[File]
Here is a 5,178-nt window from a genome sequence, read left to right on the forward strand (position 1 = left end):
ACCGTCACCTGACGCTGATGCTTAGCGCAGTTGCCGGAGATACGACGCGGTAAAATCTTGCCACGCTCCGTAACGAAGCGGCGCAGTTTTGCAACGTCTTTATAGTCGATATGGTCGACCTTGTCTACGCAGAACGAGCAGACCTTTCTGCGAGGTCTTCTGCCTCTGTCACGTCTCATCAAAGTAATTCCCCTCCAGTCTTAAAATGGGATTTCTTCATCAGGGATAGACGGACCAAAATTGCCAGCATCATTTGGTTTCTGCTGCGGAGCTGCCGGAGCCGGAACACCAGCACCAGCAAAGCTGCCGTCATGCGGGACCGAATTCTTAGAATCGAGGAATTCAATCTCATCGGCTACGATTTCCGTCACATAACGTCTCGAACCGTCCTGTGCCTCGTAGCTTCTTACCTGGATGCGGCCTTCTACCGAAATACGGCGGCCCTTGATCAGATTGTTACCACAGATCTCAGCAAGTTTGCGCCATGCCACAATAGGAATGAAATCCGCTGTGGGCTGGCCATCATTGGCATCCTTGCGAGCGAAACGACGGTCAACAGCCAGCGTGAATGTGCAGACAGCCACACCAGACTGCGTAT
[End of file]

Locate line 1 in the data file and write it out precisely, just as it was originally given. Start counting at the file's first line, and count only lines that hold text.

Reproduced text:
Here is a 5,178-nt window from a genome sequence, read left to right on the forward strand (position 1 = left end):